Absurdly Driven looks at the world of business with a skeptical eye and a firmly rooted tongue in cheek.
The name is tarnished and the brand bruised.
Uber is no longer Uber Alles and more Uber Ailes.
Who is prepared to step into the shoes of the resigned CEO Travis Kalanick and not make people immediately think that something's afoot?
I know of no one. At least no one I know has applied for the job.
Ergo, I'm putting myself forward for the position, with this simple, five-point manifesto.
1. I've Never Called Myself C-Span.
When Kalanick arrived on Twitter in 2007, he announced himself like this: "What's up...tbone in the house!!" It was, I suppose, an attempt at street-corner credibility. And shouldn't that have been T-Bone? I want to declare I've never referred to myself as C-Span, C-Moon or even C-Section. Employees can call me Chris. I will also offer a $1,000 bonus for anyone who can pronounce my last name correctly. Oh, they'll love working with me.
2. I've Never Used The Term Bro.
I understand that Kalanick was fond of being a tech bro. I believe he had the capacity to bro down at a moment's notice. I have never consciously bro'ed down. Or up, for that matter. I have never used brocabulary of any kind. I have never claimed, as some have, to be Brohann Sebrostian Bach, the Big LeBroski or even Vincent Van Brogh. I believe that all Uber employees would be safe in the knowledge that they could be whoever they feel like being. I would immediately allay all fears that the brand name is changing to Ubro.
3. I've Never Become Angry At A Taxi Driver.
No, not even in London, where they can occasionally volunteer their opinions on various matters of politics, society and soccer -- opinions that may not be harmonious with mine. Yet here was Kalanick getting angry at one of his own drivers and insisting: "You know what? Some people don't like to take responsibility for their own s***. They blame everything in their life on somebody else." There's rarely an upside to getting mad at a taxi driver. Why, he could decide you're a one-star passenger and that would ruin your reputation.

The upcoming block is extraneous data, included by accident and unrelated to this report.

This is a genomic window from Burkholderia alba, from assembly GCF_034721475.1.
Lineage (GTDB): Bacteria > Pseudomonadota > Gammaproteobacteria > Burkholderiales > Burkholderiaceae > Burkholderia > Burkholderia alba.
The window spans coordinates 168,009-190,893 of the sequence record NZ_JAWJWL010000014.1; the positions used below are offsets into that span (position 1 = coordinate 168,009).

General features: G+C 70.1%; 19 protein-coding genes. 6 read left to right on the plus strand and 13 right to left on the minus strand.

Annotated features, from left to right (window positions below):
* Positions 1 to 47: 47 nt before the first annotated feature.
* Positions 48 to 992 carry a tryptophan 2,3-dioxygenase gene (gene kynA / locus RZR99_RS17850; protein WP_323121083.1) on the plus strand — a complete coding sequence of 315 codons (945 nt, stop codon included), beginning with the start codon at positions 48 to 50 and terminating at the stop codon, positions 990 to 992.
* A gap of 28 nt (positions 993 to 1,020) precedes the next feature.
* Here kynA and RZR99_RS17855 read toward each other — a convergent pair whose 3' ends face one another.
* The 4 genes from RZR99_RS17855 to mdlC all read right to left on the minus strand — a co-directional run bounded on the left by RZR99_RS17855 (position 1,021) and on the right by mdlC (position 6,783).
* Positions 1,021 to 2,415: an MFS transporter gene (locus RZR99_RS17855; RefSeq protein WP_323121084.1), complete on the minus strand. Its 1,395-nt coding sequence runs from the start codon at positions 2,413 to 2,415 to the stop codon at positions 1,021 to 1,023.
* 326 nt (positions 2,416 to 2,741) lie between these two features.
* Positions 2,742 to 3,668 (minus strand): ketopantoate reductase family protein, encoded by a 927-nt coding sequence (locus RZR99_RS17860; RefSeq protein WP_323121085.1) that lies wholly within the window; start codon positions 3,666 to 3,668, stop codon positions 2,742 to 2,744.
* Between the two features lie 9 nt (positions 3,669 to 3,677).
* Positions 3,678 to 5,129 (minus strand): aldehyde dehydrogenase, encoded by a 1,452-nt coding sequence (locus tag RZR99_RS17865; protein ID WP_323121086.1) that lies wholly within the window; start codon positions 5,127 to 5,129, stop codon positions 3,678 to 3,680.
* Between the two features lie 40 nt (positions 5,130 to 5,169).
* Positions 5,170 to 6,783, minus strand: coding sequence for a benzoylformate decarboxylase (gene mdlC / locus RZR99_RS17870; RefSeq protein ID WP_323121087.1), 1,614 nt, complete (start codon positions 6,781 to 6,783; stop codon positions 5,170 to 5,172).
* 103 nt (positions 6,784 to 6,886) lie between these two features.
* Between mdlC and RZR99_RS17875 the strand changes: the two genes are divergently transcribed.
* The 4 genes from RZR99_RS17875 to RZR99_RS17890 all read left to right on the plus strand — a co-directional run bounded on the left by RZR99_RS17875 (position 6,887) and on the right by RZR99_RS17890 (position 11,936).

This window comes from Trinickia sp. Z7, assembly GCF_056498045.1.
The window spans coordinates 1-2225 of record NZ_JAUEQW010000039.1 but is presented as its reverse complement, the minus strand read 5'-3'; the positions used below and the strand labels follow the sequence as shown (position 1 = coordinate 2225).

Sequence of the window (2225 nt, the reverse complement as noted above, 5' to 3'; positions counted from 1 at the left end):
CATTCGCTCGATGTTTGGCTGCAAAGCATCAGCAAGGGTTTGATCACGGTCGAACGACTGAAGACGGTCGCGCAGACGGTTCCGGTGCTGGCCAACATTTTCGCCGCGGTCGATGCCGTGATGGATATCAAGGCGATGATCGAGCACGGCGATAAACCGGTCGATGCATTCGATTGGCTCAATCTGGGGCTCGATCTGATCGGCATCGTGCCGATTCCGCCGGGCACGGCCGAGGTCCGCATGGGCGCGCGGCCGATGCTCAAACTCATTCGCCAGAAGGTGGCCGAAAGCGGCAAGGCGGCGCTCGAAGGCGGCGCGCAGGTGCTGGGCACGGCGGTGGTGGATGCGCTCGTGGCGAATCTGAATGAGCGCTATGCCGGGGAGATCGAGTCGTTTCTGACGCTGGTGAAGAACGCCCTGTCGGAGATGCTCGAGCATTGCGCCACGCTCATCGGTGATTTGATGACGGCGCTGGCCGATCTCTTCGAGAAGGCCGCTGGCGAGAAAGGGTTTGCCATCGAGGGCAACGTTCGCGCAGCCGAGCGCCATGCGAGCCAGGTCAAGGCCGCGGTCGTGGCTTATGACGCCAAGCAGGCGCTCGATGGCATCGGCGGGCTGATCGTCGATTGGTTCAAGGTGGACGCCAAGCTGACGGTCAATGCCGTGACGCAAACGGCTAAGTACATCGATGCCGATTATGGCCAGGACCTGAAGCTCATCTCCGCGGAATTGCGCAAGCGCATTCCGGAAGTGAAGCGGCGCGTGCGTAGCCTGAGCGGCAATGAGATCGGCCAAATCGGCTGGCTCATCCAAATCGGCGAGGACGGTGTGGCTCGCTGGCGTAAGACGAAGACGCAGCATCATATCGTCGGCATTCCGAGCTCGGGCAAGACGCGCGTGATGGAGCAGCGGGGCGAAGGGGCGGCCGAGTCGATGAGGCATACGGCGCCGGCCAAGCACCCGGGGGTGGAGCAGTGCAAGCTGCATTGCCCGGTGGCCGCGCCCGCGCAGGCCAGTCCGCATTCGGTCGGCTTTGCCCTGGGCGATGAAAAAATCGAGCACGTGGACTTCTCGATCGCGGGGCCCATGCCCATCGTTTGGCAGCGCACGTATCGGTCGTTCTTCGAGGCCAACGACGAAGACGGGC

4. I've Never Worked On A Laptop In A Strip Club.
I know that some, um, bros would see this as a great omission. After all, the idea of doing these two things simultaneously -- which Kalanick did, according to the New York Times -- would prove, without question, that I work hard as I play hard. I just think that it's a terrible look. The going to a strip club for a work event thing, as well as the whipping out your laptop during the work event at a strip club thing. I did once wear extremely tight satin Puma shorts to a meeting with a senior member of government in a certain foreign country. I'll tell you more about that in the interview, if you really want to know about it.
5. I Will Immediately Ban The Phrases Super-Pumpedness and Always Be Hustlin'.
I may have mentioned that I'm no C-Span who bro's down with his colleagues in a strip club while always hustlin' on my laptop. After feeling so super-pumped that I had to get mad at my Uber driver, that is. Well, it seems that Uber's statement of cultural values actually includes Super-Pumpedness and Always Be Hustlin'. Those phrases -- and several others -- will be forbidden. At Uber, we'll no longer be a college football team that deserved to be banned from postseason play until self-driving rocketships take us to humanity's new home on Mars. Instead, we'll embrace a new way of winning, one that embraces people's needs and the absurdity of life in equal measure. If you want to know more, board members, you know where to find me. I understand Uber is very good at knowing where people are.